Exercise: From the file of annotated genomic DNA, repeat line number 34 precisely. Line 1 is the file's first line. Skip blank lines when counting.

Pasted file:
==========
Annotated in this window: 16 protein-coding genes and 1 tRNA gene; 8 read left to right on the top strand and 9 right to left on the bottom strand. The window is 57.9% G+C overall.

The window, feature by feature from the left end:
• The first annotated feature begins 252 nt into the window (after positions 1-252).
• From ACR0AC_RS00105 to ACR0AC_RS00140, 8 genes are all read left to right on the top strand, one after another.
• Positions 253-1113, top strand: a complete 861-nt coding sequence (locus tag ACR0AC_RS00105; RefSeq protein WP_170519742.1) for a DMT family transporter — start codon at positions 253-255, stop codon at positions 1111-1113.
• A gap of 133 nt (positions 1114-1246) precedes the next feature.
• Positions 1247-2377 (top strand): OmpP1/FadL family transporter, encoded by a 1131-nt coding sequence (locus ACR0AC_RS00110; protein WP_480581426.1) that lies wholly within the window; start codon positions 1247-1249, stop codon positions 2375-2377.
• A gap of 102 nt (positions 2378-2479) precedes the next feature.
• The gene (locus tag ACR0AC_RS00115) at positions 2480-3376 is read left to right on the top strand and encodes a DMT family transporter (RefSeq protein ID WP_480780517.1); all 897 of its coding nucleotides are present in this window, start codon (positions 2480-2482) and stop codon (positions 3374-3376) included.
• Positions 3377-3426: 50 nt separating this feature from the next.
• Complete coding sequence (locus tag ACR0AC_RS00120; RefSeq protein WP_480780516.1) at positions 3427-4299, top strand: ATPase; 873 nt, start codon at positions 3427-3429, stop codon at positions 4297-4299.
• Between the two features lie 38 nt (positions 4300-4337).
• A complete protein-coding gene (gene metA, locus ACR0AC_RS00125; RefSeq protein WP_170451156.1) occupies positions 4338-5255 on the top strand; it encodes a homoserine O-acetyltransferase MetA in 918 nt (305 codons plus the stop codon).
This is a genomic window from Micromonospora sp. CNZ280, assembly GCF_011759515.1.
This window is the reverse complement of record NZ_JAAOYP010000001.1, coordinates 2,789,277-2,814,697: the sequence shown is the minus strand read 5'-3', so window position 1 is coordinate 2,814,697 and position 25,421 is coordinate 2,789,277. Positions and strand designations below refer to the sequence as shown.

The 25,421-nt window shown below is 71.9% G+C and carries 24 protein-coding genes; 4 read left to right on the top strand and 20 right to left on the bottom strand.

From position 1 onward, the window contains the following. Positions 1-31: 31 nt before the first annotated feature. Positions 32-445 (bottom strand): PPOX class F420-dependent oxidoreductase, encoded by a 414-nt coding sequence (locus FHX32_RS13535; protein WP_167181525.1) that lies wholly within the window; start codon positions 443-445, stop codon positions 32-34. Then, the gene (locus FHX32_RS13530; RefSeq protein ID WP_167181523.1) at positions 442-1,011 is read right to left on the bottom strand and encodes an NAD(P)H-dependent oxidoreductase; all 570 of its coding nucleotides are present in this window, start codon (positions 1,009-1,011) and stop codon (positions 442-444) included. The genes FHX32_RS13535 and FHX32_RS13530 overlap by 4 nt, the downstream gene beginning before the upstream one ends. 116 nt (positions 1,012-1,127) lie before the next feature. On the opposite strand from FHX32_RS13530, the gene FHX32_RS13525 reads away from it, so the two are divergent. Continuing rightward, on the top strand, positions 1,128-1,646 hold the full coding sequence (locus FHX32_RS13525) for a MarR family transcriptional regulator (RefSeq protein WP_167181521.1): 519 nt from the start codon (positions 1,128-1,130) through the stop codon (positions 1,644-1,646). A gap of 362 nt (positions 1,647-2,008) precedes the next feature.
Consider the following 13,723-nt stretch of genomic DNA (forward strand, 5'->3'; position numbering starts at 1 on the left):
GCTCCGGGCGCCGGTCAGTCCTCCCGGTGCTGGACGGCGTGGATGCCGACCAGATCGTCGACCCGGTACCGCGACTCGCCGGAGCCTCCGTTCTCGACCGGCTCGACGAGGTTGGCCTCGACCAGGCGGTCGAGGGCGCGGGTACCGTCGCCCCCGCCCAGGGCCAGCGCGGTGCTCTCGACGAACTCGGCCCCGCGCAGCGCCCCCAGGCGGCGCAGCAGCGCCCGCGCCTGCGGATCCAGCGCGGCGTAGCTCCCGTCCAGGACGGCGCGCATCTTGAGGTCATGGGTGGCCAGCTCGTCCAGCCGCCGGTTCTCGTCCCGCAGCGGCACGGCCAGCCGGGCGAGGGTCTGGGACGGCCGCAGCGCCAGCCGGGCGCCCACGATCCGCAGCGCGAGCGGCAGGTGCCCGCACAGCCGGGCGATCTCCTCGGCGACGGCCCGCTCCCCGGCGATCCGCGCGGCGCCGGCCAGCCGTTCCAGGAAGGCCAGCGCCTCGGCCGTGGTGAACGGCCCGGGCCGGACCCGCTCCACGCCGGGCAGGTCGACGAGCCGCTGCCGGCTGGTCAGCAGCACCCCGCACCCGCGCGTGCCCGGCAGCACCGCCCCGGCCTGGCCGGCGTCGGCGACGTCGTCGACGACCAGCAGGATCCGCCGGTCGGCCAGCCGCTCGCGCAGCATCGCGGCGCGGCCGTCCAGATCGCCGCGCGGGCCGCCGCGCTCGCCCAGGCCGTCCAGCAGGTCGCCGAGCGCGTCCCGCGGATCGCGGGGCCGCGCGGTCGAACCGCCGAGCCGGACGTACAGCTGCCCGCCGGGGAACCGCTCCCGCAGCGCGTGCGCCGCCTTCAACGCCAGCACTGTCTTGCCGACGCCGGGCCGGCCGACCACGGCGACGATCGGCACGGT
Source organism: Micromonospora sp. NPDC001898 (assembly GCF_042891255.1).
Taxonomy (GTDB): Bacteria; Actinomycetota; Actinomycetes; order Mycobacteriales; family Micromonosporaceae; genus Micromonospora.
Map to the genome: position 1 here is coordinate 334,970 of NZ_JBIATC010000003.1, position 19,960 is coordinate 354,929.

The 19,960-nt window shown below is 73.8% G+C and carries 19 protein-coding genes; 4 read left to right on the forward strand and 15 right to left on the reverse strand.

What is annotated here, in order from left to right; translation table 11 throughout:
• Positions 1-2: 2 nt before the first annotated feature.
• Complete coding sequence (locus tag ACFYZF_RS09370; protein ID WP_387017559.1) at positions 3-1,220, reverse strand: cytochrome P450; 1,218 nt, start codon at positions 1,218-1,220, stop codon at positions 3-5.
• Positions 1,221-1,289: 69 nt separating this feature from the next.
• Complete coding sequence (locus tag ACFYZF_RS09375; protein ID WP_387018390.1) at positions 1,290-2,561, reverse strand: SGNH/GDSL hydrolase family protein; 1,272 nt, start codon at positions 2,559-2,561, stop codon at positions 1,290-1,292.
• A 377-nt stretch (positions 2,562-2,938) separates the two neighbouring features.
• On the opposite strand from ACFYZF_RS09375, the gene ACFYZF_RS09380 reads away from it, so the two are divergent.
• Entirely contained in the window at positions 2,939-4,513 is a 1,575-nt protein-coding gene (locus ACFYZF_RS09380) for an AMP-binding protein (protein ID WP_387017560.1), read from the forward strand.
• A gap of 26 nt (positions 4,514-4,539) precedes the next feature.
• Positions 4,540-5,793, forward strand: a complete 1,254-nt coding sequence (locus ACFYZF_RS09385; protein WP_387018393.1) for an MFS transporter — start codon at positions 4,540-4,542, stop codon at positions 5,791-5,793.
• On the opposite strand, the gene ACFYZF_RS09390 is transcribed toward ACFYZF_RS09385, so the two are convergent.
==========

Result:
• On the opposite strand, the gene ACFYZF_RS09390 is transcribed toward ACFYZF_RS09385, so the two are convergent.